Updated 08 Aug 2018

out of 5


contains wheat


contains artificial additives

Artificial additives

Royal Canin is one of the most popular super premium foods on the market, not just here in the UK but across Europe and beyond. They have taken customised nutrition to new heights and now have specific foods for dozens of different sizes and ages of dogs as well as a wide range of foods for individual dog breeds and a veterinary range for targeting particular health problems. Everything about Royal Canin screams quality - the pristine packaging, the well-above-average price tag, even the name itself all communicate excellence but does the food itself live up to the hype?

In short, no.

Firstly, there's no evidence to suggest that different breeds, sizes or even ages of dogs necessarily benefit from specialised diets. Fortunately, Royal Canin seem to agree as the ingredients of the majority of their foods are more or less the same, confirming the widely held suspicion that their vast range is more about appealing to customers and occupying shelf space than actually serving any nutritional purpose.

Virtually all of the Royal Canin range is based heavily on poultry meal, white rice, maize and wheat, none of which are particularly desirable in a dog food. Poultry meal is ok but it is always best to look for meats with named animal meat sources (like chicken, turkey, duck etc.); white rice is little more than a starchy filler while maize and wheat have both been consistently linked to dietary intolerance and digestive problems.

The other problem is that no percentages are provided for any of the ingredients making it very difficult to gauge the true quality of the food and also allowing the ratio's of the ingredients to change from batch to batch.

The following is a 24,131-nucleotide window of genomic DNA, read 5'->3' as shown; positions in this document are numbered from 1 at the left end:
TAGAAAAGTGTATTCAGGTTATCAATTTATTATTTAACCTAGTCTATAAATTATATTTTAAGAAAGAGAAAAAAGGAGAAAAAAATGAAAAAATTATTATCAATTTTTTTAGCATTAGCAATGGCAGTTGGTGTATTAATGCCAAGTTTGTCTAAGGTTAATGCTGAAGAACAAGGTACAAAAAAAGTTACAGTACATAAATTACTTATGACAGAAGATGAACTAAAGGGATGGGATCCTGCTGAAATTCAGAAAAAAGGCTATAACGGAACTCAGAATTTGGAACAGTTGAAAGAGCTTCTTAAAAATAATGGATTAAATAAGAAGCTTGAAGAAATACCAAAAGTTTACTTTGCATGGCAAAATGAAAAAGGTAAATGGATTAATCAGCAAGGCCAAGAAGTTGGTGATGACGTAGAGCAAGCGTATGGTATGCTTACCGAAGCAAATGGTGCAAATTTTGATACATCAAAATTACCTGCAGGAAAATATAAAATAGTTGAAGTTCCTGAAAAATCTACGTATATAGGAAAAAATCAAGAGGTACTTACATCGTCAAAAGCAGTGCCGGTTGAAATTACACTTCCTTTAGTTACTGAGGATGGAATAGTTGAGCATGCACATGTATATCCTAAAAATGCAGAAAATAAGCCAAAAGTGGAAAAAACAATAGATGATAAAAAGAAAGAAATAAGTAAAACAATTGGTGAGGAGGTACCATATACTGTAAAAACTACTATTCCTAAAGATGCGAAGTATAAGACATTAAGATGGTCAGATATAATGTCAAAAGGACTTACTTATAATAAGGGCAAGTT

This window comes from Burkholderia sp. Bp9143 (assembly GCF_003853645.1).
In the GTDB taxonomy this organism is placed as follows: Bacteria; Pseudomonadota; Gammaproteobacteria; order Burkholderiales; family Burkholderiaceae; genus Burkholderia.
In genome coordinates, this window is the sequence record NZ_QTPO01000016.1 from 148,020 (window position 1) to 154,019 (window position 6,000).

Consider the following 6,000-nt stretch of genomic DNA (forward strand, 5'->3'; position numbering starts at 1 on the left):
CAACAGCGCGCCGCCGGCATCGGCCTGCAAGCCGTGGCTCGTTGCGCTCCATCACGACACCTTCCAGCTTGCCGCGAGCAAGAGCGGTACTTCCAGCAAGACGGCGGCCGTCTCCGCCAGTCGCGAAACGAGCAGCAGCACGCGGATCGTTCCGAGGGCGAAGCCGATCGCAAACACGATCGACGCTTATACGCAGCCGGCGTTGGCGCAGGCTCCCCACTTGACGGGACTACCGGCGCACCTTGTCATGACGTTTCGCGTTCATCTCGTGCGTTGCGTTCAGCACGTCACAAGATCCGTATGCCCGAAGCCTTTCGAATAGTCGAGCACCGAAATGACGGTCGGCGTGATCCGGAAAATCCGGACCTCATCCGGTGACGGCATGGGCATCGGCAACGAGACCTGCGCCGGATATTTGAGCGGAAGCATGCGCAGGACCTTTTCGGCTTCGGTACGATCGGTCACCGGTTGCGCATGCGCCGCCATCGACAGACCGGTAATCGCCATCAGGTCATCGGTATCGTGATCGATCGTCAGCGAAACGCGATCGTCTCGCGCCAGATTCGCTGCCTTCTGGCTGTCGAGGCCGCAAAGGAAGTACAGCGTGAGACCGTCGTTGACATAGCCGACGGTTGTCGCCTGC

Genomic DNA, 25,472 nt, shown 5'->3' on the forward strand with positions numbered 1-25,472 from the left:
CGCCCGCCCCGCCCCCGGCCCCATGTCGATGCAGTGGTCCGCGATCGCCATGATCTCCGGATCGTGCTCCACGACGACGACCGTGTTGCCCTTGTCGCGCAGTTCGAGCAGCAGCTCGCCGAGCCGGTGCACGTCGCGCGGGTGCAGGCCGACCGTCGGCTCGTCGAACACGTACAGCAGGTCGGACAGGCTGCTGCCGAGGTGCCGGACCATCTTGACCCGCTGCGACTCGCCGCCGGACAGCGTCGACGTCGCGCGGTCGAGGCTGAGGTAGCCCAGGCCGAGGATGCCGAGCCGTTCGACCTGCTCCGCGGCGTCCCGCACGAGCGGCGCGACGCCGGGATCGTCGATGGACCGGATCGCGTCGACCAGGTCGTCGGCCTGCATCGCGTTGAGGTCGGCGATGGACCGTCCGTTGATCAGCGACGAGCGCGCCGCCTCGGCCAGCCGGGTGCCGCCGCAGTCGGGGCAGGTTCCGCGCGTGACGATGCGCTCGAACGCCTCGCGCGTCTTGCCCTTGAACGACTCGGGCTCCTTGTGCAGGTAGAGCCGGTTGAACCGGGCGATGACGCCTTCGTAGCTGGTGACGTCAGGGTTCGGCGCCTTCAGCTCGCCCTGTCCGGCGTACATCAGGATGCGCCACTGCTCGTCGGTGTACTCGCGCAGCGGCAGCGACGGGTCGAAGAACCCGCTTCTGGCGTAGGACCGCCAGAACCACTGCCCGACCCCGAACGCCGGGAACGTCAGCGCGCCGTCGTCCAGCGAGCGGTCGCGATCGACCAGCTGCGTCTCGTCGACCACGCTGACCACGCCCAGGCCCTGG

Looking specifically at the Medium Adult variety, there are also a number of other concerns. First off, although a meat ingredient may come first, suggesting that it is the most abundant ingredient, it is almost certainly only there because of a controversial practice known as 'grain splitting'. Ingredients have to be listed in order of their amount so the nearer the top, the more there is. By splitting a grain into two components - in this case maize and maize flour and also wheat and wheat flour, the grains drop down the ingredient list making it appear that meat is the first ingredient. In reality, it's likely that the real ingredient list would read 'maize, wheat, dehydrated poultry protein...' which is hardly the mark of a super premium food.

Further down the list we find more controversial ingredients: unspecified animal fats and hydrolysed animal proteins but most worrying of all are the un-named antioxidants. The term 'antioxidant' includes all sorts of additives, from natural vitamin E to some of the most contentious chemicals found in pet foods like BHA and BHT. As always, our advice where information isn't given is to assume the worst.

In pet food, price and quality don't always go hand in hand and nowhere is that more true than with the Royal Canin range. At nearly a pound a day to feed an 18kg dog but ingredients more inline with many budget foods, you wouldn't have to look far to find a food to give you more bang for your buck.

Conclusion: a budget food at a premium price.

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